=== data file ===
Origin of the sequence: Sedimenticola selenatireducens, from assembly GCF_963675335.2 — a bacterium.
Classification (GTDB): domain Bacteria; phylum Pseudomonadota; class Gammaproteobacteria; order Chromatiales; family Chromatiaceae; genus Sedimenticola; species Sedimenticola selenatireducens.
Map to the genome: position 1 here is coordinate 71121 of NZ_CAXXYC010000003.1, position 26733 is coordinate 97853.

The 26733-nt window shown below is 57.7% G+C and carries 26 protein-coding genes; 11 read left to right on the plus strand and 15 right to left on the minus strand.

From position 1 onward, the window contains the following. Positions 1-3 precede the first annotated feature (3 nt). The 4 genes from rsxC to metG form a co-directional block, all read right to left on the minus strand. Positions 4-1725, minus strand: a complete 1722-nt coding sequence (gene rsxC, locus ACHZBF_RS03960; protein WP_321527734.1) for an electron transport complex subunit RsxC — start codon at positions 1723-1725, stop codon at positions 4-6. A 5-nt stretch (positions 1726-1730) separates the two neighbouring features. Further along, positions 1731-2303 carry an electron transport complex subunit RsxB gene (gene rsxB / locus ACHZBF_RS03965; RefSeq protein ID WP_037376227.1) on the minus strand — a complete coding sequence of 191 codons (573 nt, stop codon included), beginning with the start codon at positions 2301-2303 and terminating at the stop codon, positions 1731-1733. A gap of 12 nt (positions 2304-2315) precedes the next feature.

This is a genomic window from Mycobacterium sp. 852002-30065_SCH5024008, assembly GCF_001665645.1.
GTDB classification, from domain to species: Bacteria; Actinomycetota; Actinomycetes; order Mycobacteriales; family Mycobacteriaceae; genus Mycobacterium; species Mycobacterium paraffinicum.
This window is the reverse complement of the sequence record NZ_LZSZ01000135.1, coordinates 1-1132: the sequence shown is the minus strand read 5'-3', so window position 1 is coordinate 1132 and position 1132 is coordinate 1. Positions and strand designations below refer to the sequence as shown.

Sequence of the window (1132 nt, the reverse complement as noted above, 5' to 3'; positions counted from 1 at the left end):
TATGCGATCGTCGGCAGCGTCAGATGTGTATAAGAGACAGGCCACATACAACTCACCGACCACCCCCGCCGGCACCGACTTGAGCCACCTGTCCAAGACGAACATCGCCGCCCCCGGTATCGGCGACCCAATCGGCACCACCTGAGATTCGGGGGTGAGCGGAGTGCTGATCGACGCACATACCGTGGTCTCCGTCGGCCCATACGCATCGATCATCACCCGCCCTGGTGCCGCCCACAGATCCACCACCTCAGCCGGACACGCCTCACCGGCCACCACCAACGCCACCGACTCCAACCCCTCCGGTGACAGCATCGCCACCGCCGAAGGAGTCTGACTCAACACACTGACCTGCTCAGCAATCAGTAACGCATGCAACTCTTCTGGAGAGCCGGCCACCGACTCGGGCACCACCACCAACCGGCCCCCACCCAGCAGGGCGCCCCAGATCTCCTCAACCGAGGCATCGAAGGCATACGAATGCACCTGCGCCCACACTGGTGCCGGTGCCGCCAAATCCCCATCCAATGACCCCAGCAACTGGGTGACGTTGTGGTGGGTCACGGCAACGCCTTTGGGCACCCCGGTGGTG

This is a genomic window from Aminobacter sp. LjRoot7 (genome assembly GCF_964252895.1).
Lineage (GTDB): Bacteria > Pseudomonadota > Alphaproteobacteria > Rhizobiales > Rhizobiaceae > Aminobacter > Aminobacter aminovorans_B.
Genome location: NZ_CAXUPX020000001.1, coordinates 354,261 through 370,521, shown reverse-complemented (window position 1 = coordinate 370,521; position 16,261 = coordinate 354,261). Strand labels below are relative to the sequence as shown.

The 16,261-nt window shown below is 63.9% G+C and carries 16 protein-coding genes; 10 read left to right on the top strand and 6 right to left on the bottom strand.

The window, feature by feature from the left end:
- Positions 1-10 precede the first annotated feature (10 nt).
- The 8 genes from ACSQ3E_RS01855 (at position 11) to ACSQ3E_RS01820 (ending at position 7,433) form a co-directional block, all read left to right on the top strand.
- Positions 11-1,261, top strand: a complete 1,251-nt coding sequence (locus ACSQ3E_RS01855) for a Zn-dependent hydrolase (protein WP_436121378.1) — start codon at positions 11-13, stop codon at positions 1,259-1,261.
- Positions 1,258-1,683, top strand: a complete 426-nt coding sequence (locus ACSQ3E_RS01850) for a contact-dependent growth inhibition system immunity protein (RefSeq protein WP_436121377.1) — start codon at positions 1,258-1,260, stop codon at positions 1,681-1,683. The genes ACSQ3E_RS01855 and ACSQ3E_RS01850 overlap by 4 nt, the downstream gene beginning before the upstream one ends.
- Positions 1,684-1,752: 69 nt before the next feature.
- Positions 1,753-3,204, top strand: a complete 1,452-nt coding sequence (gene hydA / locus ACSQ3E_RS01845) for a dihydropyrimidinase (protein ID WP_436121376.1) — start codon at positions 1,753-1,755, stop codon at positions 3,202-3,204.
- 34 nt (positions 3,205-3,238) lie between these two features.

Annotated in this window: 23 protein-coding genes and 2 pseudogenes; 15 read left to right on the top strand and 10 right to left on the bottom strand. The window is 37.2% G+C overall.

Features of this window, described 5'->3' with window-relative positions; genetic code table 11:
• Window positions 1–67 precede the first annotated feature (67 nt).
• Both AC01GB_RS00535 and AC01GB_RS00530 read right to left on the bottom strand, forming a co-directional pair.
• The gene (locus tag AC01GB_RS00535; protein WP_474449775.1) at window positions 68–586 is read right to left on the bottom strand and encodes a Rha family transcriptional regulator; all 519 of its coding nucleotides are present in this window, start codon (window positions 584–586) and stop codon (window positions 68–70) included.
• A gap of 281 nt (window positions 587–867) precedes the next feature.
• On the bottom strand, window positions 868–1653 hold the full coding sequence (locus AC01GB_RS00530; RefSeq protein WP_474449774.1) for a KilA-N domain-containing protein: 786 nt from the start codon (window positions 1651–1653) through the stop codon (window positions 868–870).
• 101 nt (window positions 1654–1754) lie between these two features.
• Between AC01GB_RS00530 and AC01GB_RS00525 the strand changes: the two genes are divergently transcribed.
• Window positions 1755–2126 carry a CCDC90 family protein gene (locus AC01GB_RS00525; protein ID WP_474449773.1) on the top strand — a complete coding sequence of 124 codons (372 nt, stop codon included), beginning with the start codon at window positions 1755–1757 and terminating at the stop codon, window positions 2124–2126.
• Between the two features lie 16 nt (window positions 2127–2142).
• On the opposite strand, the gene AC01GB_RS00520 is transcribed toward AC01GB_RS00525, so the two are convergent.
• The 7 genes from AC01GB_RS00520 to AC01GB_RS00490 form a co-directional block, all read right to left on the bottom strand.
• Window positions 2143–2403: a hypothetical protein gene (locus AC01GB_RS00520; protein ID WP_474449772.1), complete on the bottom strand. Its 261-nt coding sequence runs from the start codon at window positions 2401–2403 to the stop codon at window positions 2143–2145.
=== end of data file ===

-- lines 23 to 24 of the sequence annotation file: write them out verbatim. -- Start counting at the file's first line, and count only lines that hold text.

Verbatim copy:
Annotated in this window: 23 protein-coding genes and 2 pseudogenes; 15 read left to right on the top strand and 10 right to left on the bottom strand. The window is 37.2% G+C overall.

Features of this window, described 5'->3' with window-relative positions; genetic code table 11: